Amid the recent bad economic news, there is a bright spot — the growing number of jobs related to alternative energy and energy efficiency. While these jobs aren’t a replacement for those lost in manufacturing, they point to an area where businesses and the state can expect to see a positive return, both economically and environmentally.
According to an analysis released last week by the Natural Resources Council of Maine, 2,500 businesses in Maine are involved in work to expand renewable energy resources in the state and to increase energy efficiency. Of the businesses surveyed, three-quarters said they would maintain or expand their work force in the next year. This is especially important as other industries have cut back on employment during the current recession. It also emphasizes, as Congress debates legislation to limit greenhouse gas emissions, that so-called green jobs are a reality, not an environmentalist’s fantasy.
Job growth in the clean energy sector has far exceeded total job growth in the last decade both nationally and in Maine, according to the Pew Charitable Trusts. In a July report, Pew said that Maine had 725 clean energy businesses in 2007, accounting for 6,000 jobs. The number of clean energy jobs in Maine grew by nearly 23 percent from 1998 to 2007, according to Pew. Overall job growth in Maine during that time was 3 percent.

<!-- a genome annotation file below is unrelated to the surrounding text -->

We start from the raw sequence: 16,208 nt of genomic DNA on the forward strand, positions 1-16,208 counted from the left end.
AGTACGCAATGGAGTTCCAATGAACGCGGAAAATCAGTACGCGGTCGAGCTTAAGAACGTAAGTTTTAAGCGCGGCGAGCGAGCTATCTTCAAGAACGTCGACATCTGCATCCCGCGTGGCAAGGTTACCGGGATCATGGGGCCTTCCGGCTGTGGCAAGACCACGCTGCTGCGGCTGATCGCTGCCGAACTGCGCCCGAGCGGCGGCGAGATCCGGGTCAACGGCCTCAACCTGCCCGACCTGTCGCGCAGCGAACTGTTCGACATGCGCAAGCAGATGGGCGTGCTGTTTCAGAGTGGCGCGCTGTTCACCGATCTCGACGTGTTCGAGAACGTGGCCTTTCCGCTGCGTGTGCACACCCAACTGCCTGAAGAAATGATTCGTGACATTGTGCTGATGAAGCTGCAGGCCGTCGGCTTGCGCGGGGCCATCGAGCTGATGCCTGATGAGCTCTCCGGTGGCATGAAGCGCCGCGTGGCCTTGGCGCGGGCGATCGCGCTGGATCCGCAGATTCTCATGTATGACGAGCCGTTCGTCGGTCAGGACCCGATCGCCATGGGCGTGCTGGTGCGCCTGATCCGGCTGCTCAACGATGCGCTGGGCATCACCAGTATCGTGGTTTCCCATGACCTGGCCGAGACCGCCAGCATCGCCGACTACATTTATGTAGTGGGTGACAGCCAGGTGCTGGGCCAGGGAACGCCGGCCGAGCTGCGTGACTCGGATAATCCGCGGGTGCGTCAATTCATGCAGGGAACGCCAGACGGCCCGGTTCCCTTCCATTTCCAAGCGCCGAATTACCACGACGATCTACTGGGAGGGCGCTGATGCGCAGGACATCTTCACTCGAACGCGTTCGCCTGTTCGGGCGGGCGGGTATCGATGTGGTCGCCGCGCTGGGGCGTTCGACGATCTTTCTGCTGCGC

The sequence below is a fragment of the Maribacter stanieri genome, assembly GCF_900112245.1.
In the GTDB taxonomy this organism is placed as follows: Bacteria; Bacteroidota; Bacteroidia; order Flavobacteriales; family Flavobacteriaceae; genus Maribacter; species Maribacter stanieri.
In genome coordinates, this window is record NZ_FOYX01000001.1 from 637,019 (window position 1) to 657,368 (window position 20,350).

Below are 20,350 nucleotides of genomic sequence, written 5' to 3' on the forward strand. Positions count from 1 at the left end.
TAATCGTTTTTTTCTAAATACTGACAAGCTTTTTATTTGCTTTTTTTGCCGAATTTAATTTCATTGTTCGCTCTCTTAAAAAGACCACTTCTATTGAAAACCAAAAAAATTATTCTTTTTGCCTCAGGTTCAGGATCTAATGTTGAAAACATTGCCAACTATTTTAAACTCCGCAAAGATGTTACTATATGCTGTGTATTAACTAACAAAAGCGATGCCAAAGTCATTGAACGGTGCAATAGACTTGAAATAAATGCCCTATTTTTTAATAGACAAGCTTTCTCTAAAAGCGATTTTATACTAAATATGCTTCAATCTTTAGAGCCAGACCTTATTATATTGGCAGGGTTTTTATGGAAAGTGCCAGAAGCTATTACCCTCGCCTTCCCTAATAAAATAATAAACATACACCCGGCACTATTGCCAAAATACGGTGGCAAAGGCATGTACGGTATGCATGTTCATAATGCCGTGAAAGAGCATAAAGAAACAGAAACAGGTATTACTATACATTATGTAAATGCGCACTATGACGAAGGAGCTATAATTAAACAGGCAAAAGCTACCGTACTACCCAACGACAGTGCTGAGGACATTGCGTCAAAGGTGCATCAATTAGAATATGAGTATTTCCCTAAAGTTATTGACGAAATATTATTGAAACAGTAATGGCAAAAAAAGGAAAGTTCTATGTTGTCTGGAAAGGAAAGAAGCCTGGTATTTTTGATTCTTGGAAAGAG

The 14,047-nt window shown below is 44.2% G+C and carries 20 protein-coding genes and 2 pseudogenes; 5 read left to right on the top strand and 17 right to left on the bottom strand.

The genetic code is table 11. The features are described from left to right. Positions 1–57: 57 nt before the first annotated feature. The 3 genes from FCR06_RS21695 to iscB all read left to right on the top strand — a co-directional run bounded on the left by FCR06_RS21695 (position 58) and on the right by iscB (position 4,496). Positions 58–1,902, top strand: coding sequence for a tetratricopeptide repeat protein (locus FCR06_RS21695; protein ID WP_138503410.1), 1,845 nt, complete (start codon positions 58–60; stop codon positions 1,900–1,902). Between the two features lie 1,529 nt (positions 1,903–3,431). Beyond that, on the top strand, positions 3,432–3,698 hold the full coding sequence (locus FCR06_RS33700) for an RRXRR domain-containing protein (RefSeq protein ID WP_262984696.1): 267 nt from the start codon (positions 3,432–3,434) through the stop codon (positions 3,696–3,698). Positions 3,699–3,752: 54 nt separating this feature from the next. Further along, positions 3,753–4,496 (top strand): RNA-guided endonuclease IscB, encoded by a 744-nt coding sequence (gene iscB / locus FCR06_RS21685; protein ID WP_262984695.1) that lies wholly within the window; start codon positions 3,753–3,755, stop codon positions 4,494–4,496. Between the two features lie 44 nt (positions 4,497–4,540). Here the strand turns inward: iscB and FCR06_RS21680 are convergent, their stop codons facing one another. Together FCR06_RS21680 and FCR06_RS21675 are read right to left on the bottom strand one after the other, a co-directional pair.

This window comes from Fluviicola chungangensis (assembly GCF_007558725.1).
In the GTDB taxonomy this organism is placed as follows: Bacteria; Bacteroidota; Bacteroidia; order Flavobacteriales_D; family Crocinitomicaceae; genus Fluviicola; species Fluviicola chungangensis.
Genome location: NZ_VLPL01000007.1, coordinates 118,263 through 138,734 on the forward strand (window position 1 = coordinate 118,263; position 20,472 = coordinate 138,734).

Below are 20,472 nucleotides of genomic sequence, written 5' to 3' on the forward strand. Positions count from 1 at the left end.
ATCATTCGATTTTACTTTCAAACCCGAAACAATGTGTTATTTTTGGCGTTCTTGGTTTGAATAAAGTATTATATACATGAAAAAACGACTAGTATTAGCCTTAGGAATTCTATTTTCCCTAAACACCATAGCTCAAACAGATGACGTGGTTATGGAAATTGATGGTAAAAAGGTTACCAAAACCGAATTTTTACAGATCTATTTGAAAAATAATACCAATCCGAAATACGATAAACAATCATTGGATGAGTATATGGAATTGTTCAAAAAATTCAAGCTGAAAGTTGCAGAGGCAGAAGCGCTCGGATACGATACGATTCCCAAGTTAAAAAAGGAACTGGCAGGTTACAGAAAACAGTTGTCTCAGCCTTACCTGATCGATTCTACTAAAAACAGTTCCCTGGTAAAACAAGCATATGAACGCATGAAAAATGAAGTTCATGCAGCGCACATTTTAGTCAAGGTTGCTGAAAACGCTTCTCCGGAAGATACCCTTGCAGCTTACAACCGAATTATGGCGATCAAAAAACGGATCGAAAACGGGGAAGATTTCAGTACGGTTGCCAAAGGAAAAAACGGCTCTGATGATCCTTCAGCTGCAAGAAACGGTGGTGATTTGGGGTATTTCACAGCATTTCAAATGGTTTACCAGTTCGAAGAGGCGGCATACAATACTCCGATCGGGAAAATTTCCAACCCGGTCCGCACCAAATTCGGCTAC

NRCM found that 289 Maine businesses have participated in the construction of wind power projects in the state. They spent more than $50 million in the state. Because of the growth of wind power, Northern Maine Community College has created the state’s first wind power technology training program.
Jeff Cropley of Brewer worked for a railroad logistics company until he was laid off earlier this year. He enrolled in the NMCC program at the same time his daughter began her freshman year at Eastern Maine Community College. “Watching the news, I saw all of the wind turbines going up across Maine and figured this was a good industry to get involved in,” he said at a NRCM press conference last week. “It’s very exciting to know that … we will be the first to earn degrees in wind power here in Maine and that we will be prepared to enter the work force and make a difference.” Plus, he added, “Our work will help reduce greenhouse gases and we will be part of leading the effort to move Maine forward.”
Andy Doak graduated from Maine Maritime Academy with a degree in marine engineering technology and worked on offshore drilling ships. He now works for First Wind in Maine. “The wind industry will continue to grow, create Maine jobs and provide clean energy to our grid,” he said.
In other sectors, 230 businesses provide home energy audits and weatherization services, 427 are in the solar business and 1,300 businesses provide energy-efficient products and services as part of Efficiency Maine. More than 300 businesses provide energy consulting, engineering and architecture services and 46 work in the U.S. Department of Energy to construct and certify high-efficiency homes.
This is all evidence that far from a vain hope, clean energy jobs are real and their numbers are rapidly increasing.